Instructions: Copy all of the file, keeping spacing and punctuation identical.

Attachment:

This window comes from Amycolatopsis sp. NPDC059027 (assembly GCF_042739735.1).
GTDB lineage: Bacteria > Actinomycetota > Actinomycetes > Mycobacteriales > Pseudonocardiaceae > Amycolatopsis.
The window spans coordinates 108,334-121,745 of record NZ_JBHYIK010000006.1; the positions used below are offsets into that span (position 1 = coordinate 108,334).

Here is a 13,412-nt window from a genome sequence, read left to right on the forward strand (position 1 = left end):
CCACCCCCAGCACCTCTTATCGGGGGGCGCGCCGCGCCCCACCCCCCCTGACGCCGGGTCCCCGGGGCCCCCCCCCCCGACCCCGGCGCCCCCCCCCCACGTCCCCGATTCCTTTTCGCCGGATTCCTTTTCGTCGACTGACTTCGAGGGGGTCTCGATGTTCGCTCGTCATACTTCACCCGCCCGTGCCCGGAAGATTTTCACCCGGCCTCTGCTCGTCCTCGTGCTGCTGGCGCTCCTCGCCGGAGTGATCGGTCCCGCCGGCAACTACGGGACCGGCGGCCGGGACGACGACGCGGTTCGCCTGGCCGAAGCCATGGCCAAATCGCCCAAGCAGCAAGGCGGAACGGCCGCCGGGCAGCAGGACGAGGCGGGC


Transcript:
This window comes from Amycolatopsis sp. NPDC059027 (assembly GCF_042739735.1).
GTDB lineage: Bacteria > Actinomycetota > Actinomycetes > Mycobacteriales > Pseudonocardiaceae > Amycolatopsis.
The window spans coordinates 108,334-121,745 of record NZ_JBHYIK010000006.1; the positions used below are offsets into that span (position 1 = coordinate 108,334).

Here is a 13,412-nt window from a genome sequence, read left to right on the forward strand (position 1 = left end):
CCACCCCCAGCACCTCTTATCGGGGGGCGCGCCGCGCCCCACCCCCCCTGACGCCGGGTCCCCGGGGCCCCCCCCCCCGACCCCGGCGCCCCCCCCCCACGTCCCCGATTCCTTTTCGCCGGATTCCTTTTCGTCGACTGACTTCGAGGGGGTCTCGATGTTCGCTCGTCATACTTCACCCGCCCGTGCCCGGAAGATTTTCACCCGGCCTCTGCTCGTCCTCGTGCTGCTGGCGCTCCTCGCCGGAGTGATCGGTCCCGCCGGCAACTACGGGACCGGCGGCCGGGACGACGACGCGGTTCGCCTGGCCGAAGCCATGGCCAAATCGCCCAAGCAGCAAGGCGGAACGGCCGCCGGGCAGCAGGACGAGGCGGGC